In my last two blog posts, I’ve discussed the considerations that take place when a divorcing by mediation couple is wondering whether or not to engage in divorce mediation by caucus. For some people, caucusing is an excellent way to keep emotions under control and support the successful outcome of divorce mediation. For others, caucusing may cause more problems than it solves. In this blog, I’ll be discussing the procedures and ground rules that divorce mediators like myself consider when clients opt to take the caucus session route. For me, the most important initial rule is to make sure that both parties are completely comfortable with the idea of caucusing. I can do this by discussing the options that both clients have with them during a joint mediation session. Once that decision has been made, the couple will sign an agreement on confidentiality of information.
It’s important for the clients in a divorce mediation to know what will happen to the information shared in private caucus sessions. For instance, is some of the information to be kept confidential, or should it all be shared in a joint environment? Does each piece of information need to be identified as either confidential or public? I ask the clients in divorce mediation sessions to opt in and agree to the confidentiality clauses that they feel comfortable in within a joint session before the caucusing sessions can begin.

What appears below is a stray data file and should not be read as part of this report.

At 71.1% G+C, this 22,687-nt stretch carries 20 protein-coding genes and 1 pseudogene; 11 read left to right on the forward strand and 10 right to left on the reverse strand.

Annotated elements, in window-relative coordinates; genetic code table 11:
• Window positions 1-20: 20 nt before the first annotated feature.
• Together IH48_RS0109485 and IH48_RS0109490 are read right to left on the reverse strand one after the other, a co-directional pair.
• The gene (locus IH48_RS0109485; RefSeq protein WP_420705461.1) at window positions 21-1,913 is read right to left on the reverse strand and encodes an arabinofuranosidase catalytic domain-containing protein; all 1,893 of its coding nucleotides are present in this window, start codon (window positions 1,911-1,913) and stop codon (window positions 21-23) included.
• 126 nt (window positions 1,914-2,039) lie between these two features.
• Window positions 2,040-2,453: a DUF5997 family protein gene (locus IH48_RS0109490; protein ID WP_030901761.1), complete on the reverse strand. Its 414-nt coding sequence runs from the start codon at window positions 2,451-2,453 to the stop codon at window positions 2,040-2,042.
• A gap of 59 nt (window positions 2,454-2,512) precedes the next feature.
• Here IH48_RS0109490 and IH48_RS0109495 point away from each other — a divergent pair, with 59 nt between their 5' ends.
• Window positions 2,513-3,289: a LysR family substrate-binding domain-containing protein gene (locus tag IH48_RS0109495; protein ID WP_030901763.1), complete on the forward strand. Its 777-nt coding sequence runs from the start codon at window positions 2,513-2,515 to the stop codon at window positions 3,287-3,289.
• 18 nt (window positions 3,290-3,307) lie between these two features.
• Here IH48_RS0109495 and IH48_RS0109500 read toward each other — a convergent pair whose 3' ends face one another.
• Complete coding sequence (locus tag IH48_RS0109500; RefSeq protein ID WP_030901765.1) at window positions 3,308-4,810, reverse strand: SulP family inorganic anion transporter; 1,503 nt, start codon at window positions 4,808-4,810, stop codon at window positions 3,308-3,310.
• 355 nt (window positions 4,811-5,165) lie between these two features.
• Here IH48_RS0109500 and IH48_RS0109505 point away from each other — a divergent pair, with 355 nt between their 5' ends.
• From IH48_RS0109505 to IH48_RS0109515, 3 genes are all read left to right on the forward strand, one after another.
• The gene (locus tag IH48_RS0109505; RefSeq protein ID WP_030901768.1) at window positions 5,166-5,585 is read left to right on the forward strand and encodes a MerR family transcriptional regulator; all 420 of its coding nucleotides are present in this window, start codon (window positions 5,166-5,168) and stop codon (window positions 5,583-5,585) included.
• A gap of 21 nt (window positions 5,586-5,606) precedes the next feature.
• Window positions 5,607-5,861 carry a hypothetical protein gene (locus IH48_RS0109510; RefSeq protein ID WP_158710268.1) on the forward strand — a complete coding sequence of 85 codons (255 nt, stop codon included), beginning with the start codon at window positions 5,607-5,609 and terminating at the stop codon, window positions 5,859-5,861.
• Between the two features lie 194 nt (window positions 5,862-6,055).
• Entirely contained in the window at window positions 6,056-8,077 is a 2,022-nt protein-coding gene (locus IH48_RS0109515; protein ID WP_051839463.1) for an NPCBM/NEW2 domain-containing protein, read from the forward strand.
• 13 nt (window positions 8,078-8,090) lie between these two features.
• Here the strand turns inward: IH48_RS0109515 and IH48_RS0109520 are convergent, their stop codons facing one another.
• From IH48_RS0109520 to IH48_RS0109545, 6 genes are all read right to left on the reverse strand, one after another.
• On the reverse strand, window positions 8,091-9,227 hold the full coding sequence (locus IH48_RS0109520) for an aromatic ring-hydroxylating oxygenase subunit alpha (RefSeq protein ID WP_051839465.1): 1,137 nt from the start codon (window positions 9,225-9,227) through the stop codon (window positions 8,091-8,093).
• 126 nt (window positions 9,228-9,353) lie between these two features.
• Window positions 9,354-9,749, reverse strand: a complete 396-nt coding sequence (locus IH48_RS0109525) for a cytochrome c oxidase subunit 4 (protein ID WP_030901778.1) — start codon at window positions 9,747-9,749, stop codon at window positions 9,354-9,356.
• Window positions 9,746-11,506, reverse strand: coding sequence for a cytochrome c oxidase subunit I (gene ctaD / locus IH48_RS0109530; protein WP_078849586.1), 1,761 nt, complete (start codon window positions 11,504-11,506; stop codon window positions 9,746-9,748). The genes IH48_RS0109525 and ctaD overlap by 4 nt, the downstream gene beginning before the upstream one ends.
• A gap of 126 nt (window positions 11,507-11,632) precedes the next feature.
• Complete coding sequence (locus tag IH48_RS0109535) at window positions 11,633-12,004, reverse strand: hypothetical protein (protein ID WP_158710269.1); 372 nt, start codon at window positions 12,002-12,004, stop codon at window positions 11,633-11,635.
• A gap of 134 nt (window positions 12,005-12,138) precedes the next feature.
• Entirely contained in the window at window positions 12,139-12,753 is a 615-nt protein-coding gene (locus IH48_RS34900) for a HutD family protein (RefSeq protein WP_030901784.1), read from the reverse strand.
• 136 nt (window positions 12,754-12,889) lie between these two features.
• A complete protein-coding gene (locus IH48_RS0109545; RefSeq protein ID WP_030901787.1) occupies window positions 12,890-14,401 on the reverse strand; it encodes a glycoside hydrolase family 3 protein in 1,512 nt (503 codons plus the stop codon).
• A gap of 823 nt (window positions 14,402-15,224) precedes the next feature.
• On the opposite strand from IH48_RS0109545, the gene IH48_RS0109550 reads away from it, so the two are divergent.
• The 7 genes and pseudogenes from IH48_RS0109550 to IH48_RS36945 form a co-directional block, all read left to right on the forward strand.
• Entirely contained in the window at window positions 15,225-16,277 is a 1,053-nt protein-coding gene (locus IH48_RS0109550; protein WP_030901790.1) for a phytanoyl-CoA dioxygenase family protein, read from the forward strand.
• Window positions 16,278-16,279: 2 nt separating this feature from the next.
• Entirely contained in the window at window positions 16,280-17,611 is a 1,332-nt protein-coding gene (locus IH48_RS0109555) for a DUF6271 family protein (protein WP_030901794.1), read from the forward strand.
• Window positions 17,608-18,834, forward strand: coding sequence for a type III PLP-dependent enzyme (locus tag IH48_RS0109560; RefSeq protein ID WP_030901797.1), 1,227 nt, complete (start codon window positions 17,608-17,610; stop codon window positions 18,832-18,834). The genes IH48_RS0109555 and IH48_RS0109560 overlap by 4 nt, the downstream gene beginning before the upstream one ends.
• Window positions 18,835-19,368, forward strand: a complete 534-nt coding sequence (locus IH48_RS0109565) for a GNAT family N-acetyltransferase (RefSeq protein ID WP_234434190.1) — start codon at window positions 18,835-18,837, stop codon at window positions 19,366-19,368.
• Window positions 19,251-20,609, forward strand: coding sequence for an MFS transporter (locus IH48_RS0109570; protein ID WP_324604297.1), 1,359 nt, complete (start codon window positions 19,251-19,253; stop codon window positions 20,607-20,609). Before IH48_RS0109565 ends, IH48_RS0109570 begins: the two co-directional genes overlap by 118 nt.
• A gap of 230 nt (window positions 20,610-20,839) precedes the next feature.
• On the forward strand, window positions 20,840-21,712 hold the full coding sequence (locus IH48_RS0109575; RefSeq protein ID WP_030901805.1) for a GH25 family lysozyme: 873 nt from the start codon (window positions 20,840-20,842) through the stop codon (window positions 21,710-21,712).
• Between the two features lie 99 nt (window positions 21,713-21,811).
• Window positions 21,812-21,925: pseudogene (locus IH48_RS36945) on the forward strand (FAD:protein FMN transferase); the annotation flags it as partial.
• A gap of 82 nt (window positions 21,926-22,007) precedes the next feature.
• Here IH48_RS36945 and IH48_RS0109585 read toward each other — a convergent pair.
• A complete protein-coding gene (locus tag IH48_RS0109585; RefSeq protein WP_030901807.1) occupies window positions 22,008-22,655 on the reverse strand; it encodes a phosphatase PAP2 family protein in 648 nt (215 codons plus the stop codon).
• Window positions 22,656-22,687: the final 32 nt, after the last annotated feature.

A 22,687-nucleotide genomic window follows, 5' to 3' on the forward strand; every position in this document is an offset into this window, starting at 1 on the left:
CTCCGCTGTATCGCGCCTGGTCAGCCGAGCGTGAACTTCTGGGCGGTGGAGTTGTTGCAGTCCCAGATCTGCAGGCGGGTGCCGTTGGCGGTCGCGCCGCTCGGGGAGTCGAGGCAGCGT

Confidentiality and Trust in Caucusing
As a divorce mediator on Long Island and New York, it’s up to me to make sure that the clients in a divorce case feel comfortable discussing and negotiating their issues. Confidentiality can be a significant issue that all divorce mediators need to consider before they begin to engage in caucuses. As noted in this blog post, by Brad Spangler, many mediators will ensure that anything said in caucus will be kept confidential unless the individual states that it’s okay for that data to be shared. Some mediators will also use a system that involves only keeping information secret if the individual has asked for that data to be kept confidential. The key is to make sure that the strategy in place helps to maintain and preserve the trust of both parties.
In some cases, the party that isn’t involved in the other side’s caucus session may end up feeling suspicious about what’s going on behind the scenes. One way that I can attempt to keep things as even as possible is to make sure that each side of the divorce case gets the same number of caucuses. Additionally, it’s also a good idea for mediators like myself to keep the caucus to the same length for each client. Although there’s no one-size-fits-all set of rules for conducting a caucus, there are general guidelines available for today’s mediators to follow.
The Basic Guidelines of Caucusing
Once the divorce mediator enters a caucus session with a client according to the Spangler article linked to, it can be a good process to follow these basic guidelins:
- The mediator begins by opening the caucus session with a general overview of the confidentiality agreement established for the session. Open-ended questions can be asked to launch the conversation, such as “How do you feel about the current negotiation?”